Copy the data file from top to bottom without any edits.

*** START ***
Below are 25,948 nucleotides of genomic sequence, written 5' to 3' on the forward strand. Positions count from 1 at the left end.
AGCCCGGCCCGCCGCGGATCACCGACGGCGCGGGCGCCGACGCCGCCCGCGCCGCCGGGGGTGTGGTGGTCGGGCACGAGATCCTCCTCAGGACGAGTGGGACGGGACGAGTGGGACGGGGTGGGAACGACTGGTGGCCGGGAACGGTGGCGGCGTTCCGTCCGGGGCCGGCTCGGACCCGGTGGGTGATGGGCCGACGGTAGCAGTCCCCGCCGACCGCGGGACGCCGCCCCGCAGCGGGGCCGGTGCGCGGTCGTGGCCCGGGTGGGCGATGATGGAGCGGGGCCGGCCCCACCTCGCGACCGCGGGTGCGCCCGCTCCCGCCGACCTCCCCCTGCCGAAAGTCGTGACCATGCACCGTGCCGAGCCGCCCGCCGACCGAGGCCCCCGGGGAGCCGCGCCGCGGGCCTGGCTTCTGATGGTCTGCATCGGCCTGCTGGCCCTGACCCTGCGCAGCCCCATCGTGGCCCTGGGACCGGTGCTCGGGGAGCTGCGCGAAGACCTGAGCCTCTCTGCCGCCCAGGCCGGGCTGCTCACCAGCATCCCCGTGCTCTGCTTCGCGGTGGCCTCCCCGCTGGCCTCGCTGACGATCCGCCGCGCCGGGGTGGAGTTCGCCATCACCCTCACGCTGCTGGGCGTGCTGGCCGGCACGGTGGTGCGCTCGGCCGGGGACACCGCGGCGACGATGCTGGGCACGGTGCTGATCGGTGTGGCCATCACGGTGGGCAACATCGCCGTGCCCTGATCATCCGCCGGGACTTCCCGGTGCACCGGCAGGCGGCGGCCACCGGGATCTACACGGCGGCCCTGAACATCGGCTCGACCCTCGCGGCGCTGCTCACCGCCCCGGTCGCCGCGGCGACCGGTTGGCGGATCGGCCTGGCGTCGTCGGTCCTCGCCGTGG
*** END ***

Below are 25,948 nucleotides of genomic sequence, written 5' to 3' on the forward strand. Positions count from 1 at the left end.
AGCCCGGCCCGCCGCGGATCACCGACGGCGCGGGCGCCGACGCCGCCCGCGCCGCCGGGGGTGTGGTGGTCGGGCACGAGATCCTCCTCAGGACGAGTGGGACGGGACGAGTGGGACGGGGTGGGAACGACTGGTGGCCGGGAACGGTGGCGGCGTTCCGTCCGGGGCCGGCTCGGACCCGGTGGGTGATGGGCCGACGGTAGCAGTCCCCGCCGACCGCGGGACGCCGCCCCGCAGCGGGGCCGGTGCGCGGTCGTGGCCCGGGTGGGCGATGATGGAGCGGGGCCGGCCCCACCTCGCGACCGCGGGTGCGCCCGCTCCCGCCGACCTCCCCCTGCCGAAAGTCGTGACCATGCACCGTGCCGAGCCGCCCGCCGACCGAGGCCCCCGGGGAGCCGCGCCGCGGGCCTGGCTTCTGATGGTCTGCATCGGCCTGCTGGCCCTGACCCTGCGCAGCCCCATCGTGGCCCTGGGACCGGTGCTCGGGGAGCTGCGCGAAGACCTGAGCCTCTCTGCCGCCCAGGCCGGGCTGCTCACCAGCATCCCCGTGCTCTGCTTCGCGGTGGCCTCCCCGCTGGCCTCGCTGACGATCCGCCGCGCCGGGGTGGAGTTCGCCATCACCCTCACGCTGCTGGGCGTGCTGGCCGGCACGGTGGTGCGCTCGGCCGGGGACACCGCGGCGACGATGCTGGGCACGGTGCTGATCGGTGTGGCCATCACGGTGGGCAACATCGCCGTGCCCTGATCATCCGCCGGGACTTCCCGGTGCACCGGCAGGCGGCGGCCACCGGGATCTACACGGCGGCCCTGAACATCGGCTCGACCCTCGCGGCGCTGCTCACCGCCCCGGTCGCCGCGGCGACCGGTTGGCGGATCGGCCTGGCGTCGTCGGTCCTCGCCGTGG